Scottish biological problems, early Faroese harvest impact Bakkafrost’s Q3 results
Bakkafrost Group has posted total operational earnings before interest and taxes (EBIT) of DKK 70.5 million (USD 11 million, EUR 9.5 million) for the third quarter of 2021, a decrease of more than DKK 32 million (USD 5 million, EUR 4.3 million) from the DKK 102.7 million (USD 16 million, EUR 13.8 million) it delivered a year previously.
The Faroe Islands-headquartered salmon farmer reported that the quarter’s results were weakened by several factors in both Scotland and the Faroe Islands, but that the market had seen “further normalization” following the disruptions caused by the COVID-19 pandemic.
Bakkafrost made a Q3 2021 profit of DKK 131.3 million (USD 20.4 million, EUR 17.7 million), down from DKK 176.8 million (USD 27.5 million, EUR 23.8 million) year-over-year However, for the first nine months of 2021, its profit was DKK 967.2 million (USD 150.6 million, EUR 130 million), compared with DKK 500.5 million (USD 77.9 million, EUR 67.3 million) in the corresponding period of 2020.
The group’s combined Faroe Islands farming and value-added processing segments delivered an operational EBIT of DKK 146.2 million (USD 22.8 million, EUR 19.7 million) in the last quarter, up from DKK 118.4 million (USD 18.4 million, EUR 15.9 million), with the Faroese farming segment making an operational EBIT of DKK 135.1 million (USD 21 million, EUR 18.2 million), and its Scotland (SCT) farming segment with an operational EBIT loss of DKK 81.3 million (USD 12.7 million, EUR 10.9 million).
Its value-added products segment, which produced 5,299 MT of skinless and boneless portions of salmon, posted an operational EBIT of DKK 11.1 million (USD 1.7 million, EUR 1.5 million) in the last quarter, down from DKK 21.8 million (USD 3.4 million, EUR 2.9 million) in Q3 2020. However, for the first nine months of the year, its operational EBIT was DKK 91.4 million (USD 14.2 million, EUR 12.3 million), up from DKK 59.6 million (USD 9.3 million, EUR 8 million).
Meanwhile, Bakkafrost’s fishmeal, oil, and feed (FOF) segment delivered earnings before interest, taxes, depreciation, and amortization (EBITDA) of DKK 111.2 million (USD 17.3 million, EUR 15 million) in the last quarter, up from the DKK 69.5 million (USD 10.8 million, EUR 9.3 million) achieved in Q3 2020, with its sales of fishmeal reaching 44,973 MT. Some 1,992 MT of this feed was sold to external customers.
In total, Bakkafrost harvested 21,851 metric tons (MT) gutted-weight of salmon in the three-month period, up slightly on Q3 2020, with its Faroes operations providing an increased 14,937 MT and its Scottish operations a lower 6,914 MT. The total harvested volume for the first nine months of 2021 was 71,075 MT, up from 60,424 MT a year ago.
Due to an exceptionally high mortality in Scotland during Q3, Bakkafrost has lowered its expected harvest volume for Scotland to 30,000 MT gutted-weight. As such, the total harvest volume for 2021 is expected to be 96,000 MT gutted-weight, compared with 85,686 MT harvested in 2020.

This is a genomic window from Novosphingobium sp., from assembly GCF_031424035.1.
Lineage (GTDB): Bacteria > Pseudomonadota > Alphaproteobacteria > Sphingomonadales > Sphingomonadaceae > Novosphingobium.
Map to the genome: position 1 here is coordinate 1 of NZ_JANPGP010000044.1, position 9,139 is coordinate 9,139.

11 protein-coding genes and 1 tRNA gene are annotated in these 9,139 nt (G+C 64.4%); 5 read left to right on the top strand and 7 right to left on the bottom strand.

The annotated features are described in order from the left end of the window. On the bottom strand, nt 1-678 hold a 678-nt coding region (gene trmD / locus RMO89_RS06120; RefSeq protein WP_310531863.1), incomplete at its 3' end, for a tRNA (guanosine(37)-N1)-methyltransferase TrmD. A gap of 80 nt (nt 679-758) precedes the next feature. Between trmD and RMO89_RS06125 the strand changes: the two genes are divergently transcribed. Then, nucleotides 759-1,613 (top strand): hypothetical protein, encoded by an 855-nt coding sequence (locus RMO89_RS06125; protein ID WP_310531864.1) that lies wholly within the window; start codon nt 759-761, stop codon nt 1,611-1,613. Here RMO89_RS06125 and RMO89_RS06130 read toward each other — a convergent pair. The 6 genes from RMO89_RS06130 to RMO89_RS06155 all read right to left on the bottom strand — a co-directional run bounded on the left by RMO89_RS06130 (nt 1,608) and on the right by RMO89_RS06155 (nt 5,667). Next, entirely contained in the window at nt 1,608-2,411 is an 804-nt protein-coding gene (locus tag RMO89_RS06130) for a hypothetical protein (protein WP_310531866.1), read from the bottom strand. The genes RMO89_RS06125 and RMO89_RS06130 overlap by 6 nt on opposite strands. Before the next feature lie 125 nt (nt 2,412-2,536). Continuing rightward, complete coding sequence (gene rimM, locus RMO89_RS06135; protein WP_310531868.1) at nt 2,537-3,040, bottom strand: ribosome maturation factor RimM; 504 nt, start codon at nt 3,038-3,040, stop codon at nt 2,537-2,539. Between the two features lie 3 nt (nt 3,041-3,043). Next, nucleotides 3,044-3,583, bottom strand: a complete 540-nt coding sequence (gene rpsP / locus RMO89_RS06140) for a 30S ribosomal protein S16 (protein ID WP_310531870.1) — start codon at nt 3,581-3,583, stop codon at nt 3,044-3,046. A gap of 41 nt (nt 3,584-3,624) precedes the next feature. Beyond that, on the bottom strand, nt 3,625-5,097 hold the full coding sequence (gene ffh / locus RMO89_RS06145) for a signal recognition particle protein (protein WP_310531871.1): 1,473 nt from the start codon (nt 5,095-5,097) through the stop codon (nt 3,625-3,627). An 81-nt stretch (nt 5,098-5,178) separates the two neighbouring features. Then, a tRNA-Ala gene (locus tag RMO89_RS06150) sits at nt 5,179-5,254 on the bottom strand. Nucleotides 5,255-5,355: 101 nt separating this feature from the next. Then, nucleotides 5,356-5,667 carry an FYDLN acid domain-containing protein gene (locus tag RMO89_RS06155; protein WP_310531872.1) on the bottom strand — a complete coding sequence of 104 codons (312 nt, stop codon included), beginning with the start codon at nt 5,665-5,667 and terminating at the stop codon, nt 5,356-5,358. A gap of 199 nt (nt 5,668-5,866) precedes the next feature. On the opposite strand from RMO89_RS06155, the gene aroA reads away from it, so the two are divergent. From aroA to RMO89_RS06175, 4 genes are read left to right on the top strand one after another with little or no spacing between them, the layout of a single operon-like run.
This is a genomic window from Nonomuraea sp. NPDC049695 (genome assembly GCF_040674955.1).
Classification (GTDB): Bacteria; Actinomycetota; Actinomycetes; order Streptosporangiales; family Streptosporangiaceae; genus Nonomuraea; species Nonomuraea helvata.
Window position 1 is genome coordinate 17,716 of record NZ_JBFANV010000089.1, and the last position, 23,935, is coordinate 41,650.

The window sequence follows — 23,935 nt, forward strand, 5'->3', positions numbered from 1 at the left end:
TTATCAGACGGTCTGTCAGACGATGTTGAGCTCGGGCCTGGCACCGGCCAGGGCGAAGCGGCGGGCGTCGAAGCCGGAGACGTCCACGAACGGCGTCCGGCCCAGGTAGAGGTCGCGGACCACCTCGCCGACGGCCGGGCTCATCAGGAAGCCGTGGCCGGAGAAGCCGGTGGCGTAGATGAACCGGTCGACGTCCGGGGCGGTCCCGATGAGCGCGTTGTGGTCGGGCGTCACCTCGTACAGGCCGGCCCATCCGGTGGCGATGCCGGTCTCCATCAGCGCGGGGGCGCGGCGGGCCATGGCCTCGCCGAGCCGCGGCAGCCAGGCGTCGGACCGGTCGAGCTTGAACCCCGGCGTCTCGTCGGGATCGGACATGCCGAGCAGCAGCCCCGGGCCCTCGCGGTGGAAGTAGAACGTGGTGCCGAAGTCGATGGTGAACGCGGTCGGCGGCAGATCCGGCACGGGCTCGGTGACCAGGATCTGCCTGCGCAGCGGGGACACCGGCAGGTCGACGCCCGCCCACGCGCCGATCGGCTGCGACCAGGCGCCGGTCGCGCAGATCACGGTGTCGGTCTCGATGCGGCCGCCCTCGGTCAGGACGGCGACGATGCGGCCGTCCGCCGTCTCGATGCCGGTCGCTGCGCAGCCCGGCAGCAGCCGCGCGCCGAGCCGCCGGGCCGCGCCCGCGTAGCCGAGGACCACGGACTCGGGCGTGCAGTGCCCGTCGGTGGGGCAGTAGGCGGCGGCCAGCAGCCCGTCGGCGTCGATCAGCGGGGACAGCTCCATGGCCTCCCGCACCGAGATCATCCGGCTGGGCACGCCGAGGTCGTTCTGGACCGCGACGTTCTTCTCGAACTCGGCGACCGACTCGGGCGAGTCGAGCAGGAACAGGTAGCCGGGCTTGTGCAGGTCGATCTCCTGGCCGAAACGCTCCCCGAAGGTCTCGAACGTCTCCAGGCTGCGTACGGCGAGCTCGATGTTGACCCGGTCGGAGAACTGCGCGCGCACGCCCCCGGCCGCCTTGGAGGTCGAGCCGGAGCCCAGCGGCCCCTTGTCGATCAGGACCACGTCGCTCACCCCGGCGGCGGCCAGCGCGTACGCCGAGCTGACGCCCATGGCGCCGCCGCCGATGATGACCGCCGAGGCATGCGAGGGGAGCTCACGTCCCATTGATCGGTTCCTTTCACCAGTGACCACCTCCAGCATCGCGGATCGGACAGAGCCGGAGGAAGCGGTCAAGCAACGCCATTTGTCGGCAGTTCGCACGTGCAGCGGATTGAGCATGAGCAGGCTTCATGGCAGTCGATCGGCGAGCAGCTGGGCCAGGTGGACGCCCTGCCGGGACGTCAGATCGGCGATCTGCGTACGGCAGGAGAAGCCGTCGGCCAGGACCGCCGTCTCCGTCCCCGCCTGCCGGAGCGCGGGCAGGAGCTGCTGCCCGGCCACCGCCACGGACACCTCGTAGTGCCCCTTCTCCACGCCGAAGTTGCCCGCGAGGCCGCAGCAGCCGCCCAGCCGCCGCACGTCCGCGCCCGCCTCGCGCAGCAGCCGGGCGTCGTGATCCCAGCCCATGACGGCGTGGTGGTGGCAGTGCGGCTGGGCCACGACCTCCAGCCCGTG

Bakkafrost CEO Regin Jacobsen said in Scotland, Bakkafrost saw “significant biological challenges” at some of its farming sites where the fish had reduced gill health, and that at the end of the quarter, sudden biological issues occurred, including micro-jellyfish blooms, which caused significant mortalities.
“It was to some relief that we in September could deploy our new farming-supply vessel, Bakkanes, into operation in Scotland to do treatments,” Jacobsen said. “As we progress further with our planned investments in Scotland, the biological risk will be reduced with more preventive- and treatment-vessel capacity to protect gill health of the fish. Already in 2022, we will have more freshwater treatment capacity available and once our new hatcheries will be completed and produce large smolt, this will be game-changing for the operation. The improvements will be gradual, and it will take some years to achieve the transformation we are planning for.”
In the Faroes, the decision was made to advance harvest of the A72 Haraldsund farming site to regain synchronized production plans with the neighboring A-72 Viðareiði site, Jacobsen said.
“This resulted in higher costs, lower harvest weights and price achievements in this quarter. This is a one-off and, going forward, we will benefit from having the sites synchronized with better control of biological risks and enhanced operational efficiency," Jacobsen said.
The company’s Q3 results were also “negatively affected” by delays in the installation of new delousing equipment on M/S Martin, which is Bakkafrost’s main delousing farming supply vessel in the Faroes, Jacobsen said.
“These delays were in part caused by COVID-related supply issues and caused loss of precious time and momentum in our preventive delousing operation,” he said. “In turn, this has led to higher mortalities in this quarter.”
Jacobsen said global salmon supply increased around 6 percent in the last quarter, compared with Q3 2020, with prices up 14 percent.
“Bakkafrost has increased the sale to the foodservice industry to 65 percent of the harvested volume in the Faroe Islands, much in line with our strategy,” he said.
Looking ahead, Bakkafrost expects its Faroese harvest volumes to reach 68,000 MT gutted-weight in 2022, while 35,000 MT will come from its operations in Scotland, giving the group a total of 103,000 MT next year, Jaconbsen reported.
Photo courtesy of Bakkafrost